Have you ever reminisced about the one quirky idea you gave to your boss with the hope that maybe, just maybe, it might work? I recently recalled such a moment, which happened 25 years ago when I was at Hewlett Packard. We had just weathered reorganization and a physical relocation, and our spirits were low.

I was a young mom who had arguably been reading too much “Winnie the Pooh.” I walked into my boss’s office and suggested we introduce Eeyore and Tigger into our next department meeting as a mood changer. Eeyore is the “glass half empty” donkey — downtrodden to his core. Tigger is full of hope and bounce, screaming possibility. The last line of Tigger’s song, “Fun, fun, fun!” says it all, and we were having none of it.

My specific idea was that everyone would have a Tigger on their desk to remind us to stay positive and energized by possibilities. We would share one large traveling Eeyore who on any given day would reside on the desk of someone feeling particularly grumpy. Eeyore would serve as a visual queue for the rest of us to step up and offer support. With only one Eeyore available, we had to ration our negativity and buck up.

My boss agreed, and the experiment was useful for a while until it ran its course. We laughed, found some new descriptors for our emotions, and supported the day’s Eeyoree. Also, with Tiggers planted everywhere, we visually showed ourselves to be a group of non-conformists, which we liked.

I recall this experience because my recent conversations with colleagues have revealed too many people finding too little happiness at work. The Conference Board reports that 53 percent of people are unhappy at work. Gallup reports a mere 34 percent of people are “engaged” at work, which they define as involved, enthusiastic and committed. No employer could be happy with either statistic if it defined their work setting.

Curious about the prevalence of this meh attitude, I casually started asking people the question, “When work is fun, why is it?” Their collective feedback falls into four buckets. Namely:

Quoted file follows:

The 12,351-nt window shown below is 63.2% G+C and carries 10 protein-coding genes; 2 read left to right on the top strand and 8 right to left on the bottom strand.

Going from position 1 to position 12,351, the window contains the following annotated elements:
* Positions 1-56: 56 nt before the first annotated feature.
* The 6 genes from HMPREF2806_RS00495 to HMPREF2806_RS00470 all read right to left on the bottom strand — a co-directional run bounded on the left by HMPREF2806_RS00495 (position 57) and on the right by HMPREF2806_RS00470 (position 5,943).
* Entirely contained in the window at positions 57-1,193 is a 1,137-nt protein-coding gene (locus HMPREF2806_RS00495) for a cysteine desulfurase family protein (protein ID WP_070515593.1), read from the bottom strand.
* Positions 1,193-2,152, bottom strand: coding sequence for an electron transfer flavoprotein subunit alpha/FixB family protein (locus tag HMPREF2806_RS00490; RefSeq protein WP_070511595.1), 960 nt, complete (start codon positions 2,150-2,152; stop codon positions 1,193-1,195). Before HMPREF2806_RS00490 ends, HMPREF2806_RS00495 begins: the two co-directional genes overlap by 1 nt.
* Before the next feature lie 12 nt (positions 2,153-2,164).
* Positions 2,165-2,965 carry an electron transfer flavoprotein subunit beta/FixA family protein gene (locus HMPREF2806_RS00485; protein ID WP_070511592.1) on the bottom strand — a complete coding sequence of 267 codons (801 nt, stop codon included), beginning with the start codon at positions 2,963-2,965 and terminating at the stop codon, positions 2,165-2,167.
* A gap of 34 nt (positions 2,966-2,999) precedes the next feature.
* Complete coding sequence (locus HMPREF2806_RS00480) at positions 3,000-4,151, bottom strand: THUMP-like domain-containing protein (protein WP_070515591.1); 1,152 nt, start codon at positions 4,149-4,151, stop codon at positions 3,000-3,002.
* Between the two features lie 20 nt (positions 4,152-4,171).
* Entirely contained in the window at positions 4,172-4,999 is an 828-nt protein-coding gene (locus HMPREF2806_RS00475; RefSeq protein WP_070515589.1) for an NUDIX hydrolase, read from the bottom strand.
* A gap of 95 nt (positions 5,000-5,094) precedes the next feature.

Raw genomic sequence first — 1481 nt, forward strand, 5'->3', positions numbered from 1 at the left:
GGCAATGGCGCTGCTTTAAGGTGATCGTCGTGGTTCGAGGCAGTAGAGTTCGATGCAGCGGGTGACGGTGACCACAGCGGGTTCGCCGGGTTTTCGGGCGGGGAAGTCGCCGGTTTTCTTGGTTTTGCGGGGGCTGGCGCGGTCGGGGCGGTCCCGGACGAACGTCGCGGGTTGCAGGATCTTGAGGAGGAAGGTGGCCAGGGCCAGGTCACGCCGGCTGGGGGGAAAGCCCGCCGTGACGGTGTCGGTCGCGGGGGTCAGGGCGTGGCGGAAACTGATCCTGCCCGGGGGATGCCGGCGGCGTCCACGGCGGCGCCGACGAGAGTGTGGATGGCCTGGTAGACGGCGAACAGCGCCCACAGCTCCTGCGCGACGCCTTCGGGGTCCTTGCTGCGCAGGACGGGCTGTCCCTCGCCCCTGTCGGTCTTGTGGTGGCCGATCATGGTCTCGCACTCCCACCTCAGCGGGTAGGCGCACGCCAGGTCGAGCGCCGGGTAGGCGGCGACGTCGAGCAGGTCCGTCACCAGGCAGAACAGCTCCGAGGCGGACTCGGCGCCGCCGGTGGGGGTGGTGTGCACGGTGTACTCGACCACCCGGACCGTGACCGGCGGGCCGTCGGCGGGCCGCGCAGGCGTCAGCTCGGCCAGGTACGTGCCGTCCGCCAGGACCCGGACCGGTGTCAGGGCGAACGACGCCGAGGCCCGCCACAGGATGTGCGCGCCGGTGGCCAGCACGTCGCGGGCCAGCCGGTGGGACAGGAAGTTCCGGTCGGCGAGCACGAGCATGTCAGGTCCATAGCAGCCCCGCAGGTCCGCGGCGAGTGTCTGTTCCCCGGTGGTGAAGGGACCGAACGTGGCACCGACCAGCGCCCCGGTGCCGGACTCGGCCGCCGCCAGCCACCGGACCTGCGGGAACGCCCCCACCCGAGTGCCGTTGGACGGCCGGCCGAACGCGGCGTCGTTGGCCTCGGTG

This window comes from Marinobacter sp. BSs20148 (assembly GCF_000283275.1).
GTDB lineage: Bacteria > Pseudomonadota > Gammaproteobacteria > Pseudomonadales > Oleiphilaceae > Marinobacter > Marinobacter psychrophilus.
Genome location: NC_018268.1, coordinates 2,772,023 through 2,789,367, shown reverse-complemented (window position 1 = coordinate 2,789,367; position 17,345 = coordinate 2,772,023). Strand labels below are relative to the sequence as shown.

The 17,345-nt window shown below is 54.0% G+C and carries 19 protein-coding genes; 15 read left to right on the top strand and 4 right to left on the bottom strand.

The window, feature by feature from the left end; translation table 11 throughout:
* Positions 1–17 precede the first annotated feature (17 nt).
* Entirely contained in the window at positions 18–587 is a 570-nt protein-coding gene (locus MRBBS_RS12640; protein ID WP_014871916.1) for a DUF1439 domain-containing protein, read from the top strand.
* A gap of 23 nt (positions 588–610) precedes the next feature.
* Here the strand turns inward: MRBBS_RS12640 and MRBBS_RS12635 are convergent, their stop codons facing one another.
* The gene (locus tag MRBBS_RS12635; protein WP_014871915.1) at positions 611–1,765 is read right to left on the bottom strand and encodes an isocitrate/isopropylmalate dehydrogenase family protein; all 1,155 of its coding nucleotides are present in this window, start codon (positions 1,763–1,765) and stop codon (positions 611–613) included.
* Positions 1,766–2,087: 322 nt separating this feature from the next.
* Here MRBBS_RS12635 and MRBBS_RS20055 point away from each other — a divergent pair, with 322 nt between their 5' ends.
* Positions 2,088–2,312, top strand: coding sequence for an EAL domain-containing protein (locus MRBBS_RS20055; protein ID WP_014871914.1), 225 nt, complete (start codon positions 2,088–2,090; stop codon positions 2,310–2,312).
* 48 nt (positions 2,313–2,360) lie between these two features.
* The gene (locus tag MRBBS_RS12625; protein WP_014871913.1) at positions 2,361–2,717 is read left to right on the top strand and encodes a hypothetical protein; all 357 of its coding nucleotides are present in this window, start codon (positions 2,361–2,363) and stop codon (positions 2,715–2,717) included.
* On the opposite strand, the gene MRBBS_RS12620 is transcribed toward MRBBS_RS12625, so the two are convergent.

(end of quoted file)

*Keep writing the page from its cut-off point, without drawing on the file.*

—It’s all about the people: For these respondents, if the team comprises individuals who care more about the team than themselves, fun will be had. Said one respondent, “With interesting and invested colleagues, we get to create our own personal sitcom every day.”

—God bless creativity: A home decorator, a scientist and a software engineer each describe their need to explore and create something “cool.” Quiet time, prioritizing the need to solve hard problems, and allowing the “efficiency leash” to slacken loom large in their battles.

—Mission matters most: Purposeful work that can positively shape our world is the beginning of fun for this group. They share an “against all odds” mentality even at the risk of burnout. Tight budgets, bureaucracies and the intractability of the status quo are just some of the grist that fuels them.

—Honor me for me: One person explained that she loved an environment that played to her strengths. “Let me be me, and do the things that I do well.” While we might salute the notion of rounding out one’s skills, this group has a different dictum: Let engineers, writers, sales people, fix-it people, accountants, you name it … be who they are, and honor them for that.

In practice, most of us are complicated mixes (yes, not “messes”). We want good people, and we care where the compass points. As one person said, “Fun is working on challenging projects with terrific people, even if it means daily early AM stand-up meetings, potato chips in the conference room at midnight, or tough conversations.  Making the impossible, possible.”

Still, it is hard to optimize on all factors, so knowing what matters most is helpful. Here are a few suggestions as we struggle to find the Tigger in us:

—Manage expectations: Patience is very important as it may take awhile to get our work to be how we like it. Things evolve — even the world took seven days to create.

—Turn negative energy into a constructive force:  Whether it is lobbying for specific initiatives, mentoring peers, or coaching your boss to be a better boss, there are great places to redeploy negative energy for good use.

—Celebrate the misses with a fail-forward mentality: While we live in an efficient culture that prizes grand slams, we know that course adjustments and lessons learned help get us to our fun place. We need to appreciate our misses and adopt a fail-forward attitude.

Moving our work experience from meh to wow is a process that requires persistence and self-awareness. While we can empathize with Eeyore, we dream to be Tigger, bouncing through the hundred acre woods. But how to get there? There are no easy answers, but the jar of honey is waiting to be found, and it is so worth the effort.